Xavier Simpson: Evaluation

For Xavier Simpson, the time to close the show was now. The outstanding point guard surprisingly announced for Michigan on Wednesday, punctuating a recruitment that soared thanks to a fantastic summer.

Introduction

From the beginning, Xavier Simpson was going to face some questions about his size. The Lima (Ohio) product frequently gets listed at 5-10 and somewhere south of 160 pounds, making him both shorter and slighter than many of his contemporaries.

But also from the beginning, Simpson proved he could compete with the best players in his class. A strong 2014 summer attracted serious interest from Xavier, Ohio State and Michigan State, clearly a strong trio of schools to be tracking a rising junior.

He maintained his momentum heading into the 2015 travel season. By this past spring, he had drawn offers from Xavier, Butler, Illinois, Purdue, Northwestern, Iowa and Iowa State. In other words, Simpson became the epitome of a regional high-major target.

He hit the road with the King James Shooting Stars on the EYBL circuit and demonstrated why he ranked among the country’s top 100 prospects. He averaged 16 points per game in 17 total contests and knocked down a solid 35 percent on threes.

Simpson also soared at the NBPA Top 100 Camp. At arguably (even likely) the most loaded event of the travel season, he shot the ball extraordinarily well at times, proving himself even further as a national talent. He also stepped up at the Peach Jam and cemented his reputation among the college coaches observing him during the July live period.

Through the summer he mostly kept the list he’d fielded in the spring. He ultimately made several visits: Illinois, Iowa State, Wisconsin and Michigan. Simpson pledged to the Wolverines on Wednesday and will give the program a talented, balanced floor general who’s likely to contribute for four seasons.

Assets

Interestingly, at least to those of us located outside his area, Simpson first garnered a reputation for being a cerebral playmaker. Said colleague Brian Snow last year:

”His very high basketball IQ is apparent and he is a very good passer who never seems to force anything.”

And that tendency continued to play out during the travel season, despite what seemed to be flashier showings as a scorer. Simpson performed dynamically at times at NBPA, as mentioned, but for King James he continued to fill a role.

Simpson attempted just three triples per game on the EYBL circuit despite the fact that, prior to the Peach Jam, he’d knocked down just under 40 percent on threes. He was forced to carry more of the scoring load for King James at that event, and to his credit he rose to the occasion by ramping up his scoring average to 19 points per contest.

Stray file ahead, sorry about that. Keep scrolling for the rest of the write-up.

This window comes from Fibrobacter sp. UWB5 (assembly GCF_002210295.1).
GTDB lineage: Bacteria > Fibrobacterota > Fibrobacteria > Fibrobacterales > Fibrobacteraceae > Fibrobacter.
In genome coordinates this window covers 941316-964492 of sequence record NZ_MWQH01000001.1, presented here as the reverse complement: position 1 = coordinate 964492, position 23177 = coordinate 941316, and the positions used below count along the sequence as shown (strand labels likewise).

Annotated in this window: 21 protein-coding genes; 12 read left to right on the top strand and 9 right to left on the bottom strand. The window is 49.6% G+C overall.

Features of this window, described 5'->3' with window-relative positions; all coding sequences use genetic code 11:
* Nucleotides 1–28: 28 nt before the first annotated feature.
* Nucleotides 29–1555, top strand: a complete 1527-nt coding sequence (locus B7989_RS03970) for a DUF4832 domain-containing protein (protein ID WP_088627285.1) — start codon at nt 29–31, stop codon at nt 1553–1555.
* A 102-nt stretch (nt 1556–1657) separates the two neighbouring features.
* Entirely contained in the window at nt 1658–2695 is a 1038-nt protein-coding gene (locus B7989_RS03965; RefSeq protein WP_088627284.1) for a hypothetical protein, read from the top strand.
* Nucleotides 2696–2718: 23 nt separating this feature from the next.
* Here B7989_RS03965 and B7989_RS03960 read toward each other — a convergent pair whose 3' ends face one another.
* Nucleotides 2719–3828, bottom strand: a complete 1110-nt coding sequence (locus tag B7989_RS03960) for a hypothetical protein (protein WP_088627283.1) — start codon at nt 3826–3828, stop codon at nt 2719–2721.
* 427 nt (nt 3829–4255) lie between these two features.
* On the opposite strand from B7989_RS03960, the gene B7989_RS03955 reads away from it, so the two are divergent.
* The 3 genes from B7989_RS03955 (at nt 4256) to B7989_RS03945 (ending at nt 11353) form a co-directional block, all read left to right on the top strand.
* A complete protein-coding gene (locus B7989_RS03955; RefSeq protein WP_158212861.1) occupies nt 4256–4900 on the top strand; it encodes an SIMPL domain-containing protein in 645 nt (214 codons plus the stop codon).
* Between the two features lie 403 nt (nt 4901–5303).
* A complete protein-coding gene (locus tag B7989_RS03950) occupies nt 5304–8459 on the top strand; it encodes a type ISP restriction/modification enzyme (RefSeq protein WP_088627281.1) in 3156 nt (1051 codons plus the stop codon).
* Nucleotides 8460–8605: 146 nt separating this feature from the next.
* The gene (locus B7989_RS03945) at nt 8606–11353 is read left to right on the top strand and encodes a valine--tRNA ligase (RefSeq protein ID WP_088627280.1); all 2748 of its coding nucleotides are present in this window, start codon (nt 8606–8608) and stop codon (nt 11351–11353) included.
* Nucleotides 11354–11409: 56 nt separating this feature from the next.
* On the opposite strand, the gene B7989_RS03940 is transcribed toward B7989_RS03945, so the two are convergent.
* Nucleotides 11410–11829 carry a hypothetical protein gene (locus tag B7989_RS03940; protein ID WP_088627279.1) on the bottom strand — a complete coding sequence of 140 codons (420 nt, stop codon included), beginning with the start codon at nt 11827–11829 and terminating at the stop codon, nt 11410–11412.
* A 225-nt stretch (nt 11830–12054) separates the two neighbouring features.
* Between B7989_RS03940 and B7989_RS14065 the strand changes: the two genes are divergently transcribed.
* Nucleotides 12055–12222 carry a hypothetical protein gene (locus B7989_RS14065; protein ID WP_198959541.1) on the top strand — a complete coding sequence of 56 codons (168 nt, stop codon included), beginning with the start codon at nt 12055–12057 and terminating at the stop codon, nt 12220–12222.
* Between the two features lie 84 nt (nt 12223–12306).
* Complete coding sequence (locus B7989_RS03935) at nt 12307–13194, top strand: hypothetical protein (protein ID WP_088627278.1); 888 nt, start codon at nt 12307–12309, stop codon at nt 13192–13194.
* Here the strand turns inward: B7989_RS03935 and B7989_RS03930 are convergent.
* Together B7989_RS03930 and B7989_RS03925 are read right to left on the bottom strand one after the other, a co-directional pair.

So while he still must improve his consistency, there’s hardly much to critique in terms of his stroke. Simpson’s touch also is evident from the free throw line, given that he shot an incredible 27-29 (93 percent) in five games at the Peach Jam. And simply getting to the line that frequently illustrates his toughness and desire to win.

Simpson helped lift King James to the bracket rounds there, and then he pushed his squad to the championship at the Super Showcase.

He always impressed me with his willingness to play physically. When a player Simpson’s size averages more than four rebounds per game, the numbers speak for themselves.

He’s a fairly quick driver who proved he’s comfortable from the medium-range areas as a shooter, stopping short of the trees inside. That said, he sometimes varies his stride length to create some separation and keep shotblockers off-balance when he’s in the lane.

He also projects as a pesky defender as he gains strength for college, and his ability to serve as the lead playmaker confers maximum versatility to him as a point guard.

Deficits

Size, of course. Simpson is small enough that certain, jumbo point guards are likely to cause him problems. They may be able to threaten his jump shot with their length and use their strength to prevent him from penetrating given that he’s a good, not great athlete.

Thinking long-term, however, the college game easily can accommodate a sub-six footer. A professional career will require him to become more of a true knockdown shooter, but promisingly he appears to be well on his way.

Outlook

Simpson’s demonstrable prowess as a playmaker and winner should enable him to earn significant early playing time, albeit likely behind Derrick Walton. He’s also a blossoming shooter, though he’ll likely need to establish his reliability from long-range to make a substantial scoring impact as an underclassman.

Although Michigan came on late to win the recruitment, it’s easy to understand why an intelligent, measured player such as Simpson — who also can shoot — would appeal to John Beilein.

I project him as a four-year player on the basis of size and athleticism, and if that proves to be the case then the Wolverines will be extremely fortunate. However one assesses Simpson for the pros, there’s no question he can be immediately effective — and perhaps take the next step as he matures — in college. And we know based on experience not to make too many assumptions, for any level, based purely on size.

Simpson ranks No. 55 in the Class of 2016 and as our No. 12 point guard.


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